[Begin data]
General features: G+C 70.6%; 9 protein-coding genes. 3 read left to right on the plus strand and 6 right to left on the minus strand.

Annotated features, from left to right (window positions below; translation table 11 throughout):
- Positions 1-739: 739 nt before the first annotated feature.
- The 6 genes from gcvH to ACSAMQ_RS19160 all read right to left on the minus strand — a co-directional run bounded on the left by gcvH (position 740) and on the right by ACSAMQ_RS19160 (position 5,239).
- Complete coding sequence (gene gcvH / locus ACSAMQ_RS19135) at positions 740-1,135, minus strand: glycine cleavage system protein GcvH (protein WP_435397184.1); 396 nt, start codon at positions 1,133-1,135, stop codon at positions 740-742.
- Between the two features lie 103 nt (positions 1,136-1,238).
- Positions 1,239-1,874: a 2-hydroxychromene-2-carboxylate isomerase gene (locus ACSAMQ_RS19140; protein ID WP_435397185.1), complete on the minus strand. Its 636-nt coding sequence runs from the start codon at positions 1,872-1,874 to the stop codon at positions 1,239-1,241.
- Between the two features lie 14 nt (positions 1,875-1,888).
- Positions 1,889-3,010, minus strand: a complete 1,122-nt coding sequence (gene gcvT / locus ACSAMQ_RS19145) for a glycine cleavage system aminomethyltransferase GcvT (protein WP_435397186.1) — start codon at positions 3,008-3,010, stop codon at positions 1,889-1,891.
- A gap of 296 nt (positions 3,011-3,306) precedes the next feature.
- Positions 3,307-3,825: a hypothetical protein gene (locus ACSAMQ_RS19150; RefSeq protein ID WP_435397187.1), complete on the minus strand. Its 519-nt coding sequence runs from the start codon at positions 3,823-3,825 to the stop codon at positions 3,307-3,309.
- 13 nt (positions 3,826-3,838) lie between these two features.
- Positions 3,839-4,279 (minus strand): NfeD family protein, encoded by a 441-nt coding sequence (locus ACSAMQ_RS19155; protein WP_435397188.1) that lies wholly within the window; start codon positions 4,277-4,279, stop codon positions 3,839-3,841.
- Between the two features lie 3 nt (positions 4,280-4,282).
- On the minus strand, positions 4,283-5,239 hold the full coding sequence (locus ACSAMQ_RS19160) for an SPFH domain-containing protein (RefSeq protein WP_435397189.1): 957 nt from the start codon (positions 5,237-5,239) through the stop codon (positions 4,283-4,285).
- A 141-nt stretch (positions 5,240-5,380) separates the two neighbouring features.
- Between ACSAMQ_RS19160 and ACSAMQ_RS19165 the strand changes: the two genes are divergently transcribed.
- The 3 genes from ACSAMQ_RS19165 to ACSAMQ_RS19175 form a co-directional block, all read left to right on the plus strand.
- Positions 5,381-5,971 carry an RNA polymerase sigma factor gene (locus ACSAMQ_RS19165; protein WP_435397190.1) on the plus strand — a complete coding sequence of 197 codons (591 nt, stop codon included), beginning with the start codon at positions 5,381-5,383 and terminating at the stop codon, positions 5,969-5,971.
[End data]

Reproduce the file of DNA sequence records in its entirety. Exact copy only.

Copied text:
General features: G+C 70.6%; 9 protein-coding genes. 3 read left to right on the plus strand and 6 right to left on the minus strand.

Annotated features, from left to right (window positions below; translation table 11 throughout):
- Positions 1-739: 739 nt before the first annotated feature.
- The 6 genes from gcvH to ACSAMQ_RS19160 all read right to left on the minus strand — a co-directional run bounded on the left by gcvH (position 740) and on the right by ACSAMQ_RS19160 (position 5,239).
- Complete coding sequence (gene gcvH / locus ACSAMQ_RS19135) at positions 740-1,135, minus strand: glycine cleavage system protein GcvH (protein WP_435397184.1); 396 nt, start codon at positions 1,133-1,135, stop codon at positions 740-742.
- Between the two features lie 103 nt (positions 1,136-1,238).
- Positions 1,239-1,874: a 2-hydroxychromene-2-carboxylate isomerase gene (locus ACSAMQ_RS19140; protein ID WP_435397185.1), complete on the minus strand. Its 636-nt coding sequence runs from the start codon at positions 1,872-1,874 to the stop codon at positions 1,239-1,241.
- Between the two features lie 14 nt (positions 1,875-1,888).
- Positions 1,889-3,010, minus strand: a complete 1,122-nt coding sequence (gene gcvT / locus ACSAMQ_RS19145) for a glycine cleavage system aminomethyltransferase GcvT (protein WP_435397186.1) — start codon at positions 3,008-3,010, stop codon at positions 1,889-1,891.
- A gap of 296 nt (positions 3,011-3,306) precedes the next feature.
- Positions 3,307-3,825: a hypothetical protein gene (locus ACSAMQ_RS19150; RefSeq protein ID WP_435397187.1), complete on the minus strand. Its 519-nt coding sequence runs from the start codon at positions 3,823-3,825 to the stop codon at positions 3,307-3,309.
- 13 nt (positions 3,826-3,838) lie between these two features.
- Positions 3,839-4,279 (minus strand): NfeD family protein, encoded by a 441-nt coding sequence (locus ACSAMQ_RS19155; protein WP_435397188.1) that lies wholly within the window; start codon positions 4,277-4,279, stop codon positions 3,839-3,841.
- Between the two features lie 3 nt (positions 4,280-4,282).
- On the minus strand, positions 4,283-5,239 hold the full coding sequence (locus ACSAMQ_RS19160) for an SPFH domain-containing protein (RefSeq protein WP_435397189.1): 957 nt from the start codon (positions 5,237-5,239) through the stop codon (positions 4,283-4,285).
- A 141-nt stretch (positions 5,240-5,380) separates the two neighbouring features.
- Between ACSAMQ_RS19160 and ACSAMQ_RS19165 the strand changes: the two genes are divergently transcribed.
- The 3 genes from ACSAMQ_RS19165 to ACSAMQ_RS19175 form a co-directional block, all read left to right on the plus strand.
- Positions 5,381-5,971 carry an RNA polymerase sigma factor gene (locus ACSAMQ_RS19165; protein WP_435397190.1) on the plus strand — a complete coding sequence of 197 codons (591 nt, stop codon included), beginning with the start codon at positions 5,381-5,383 and terminating at the stop codon, positions 5,969-5,971.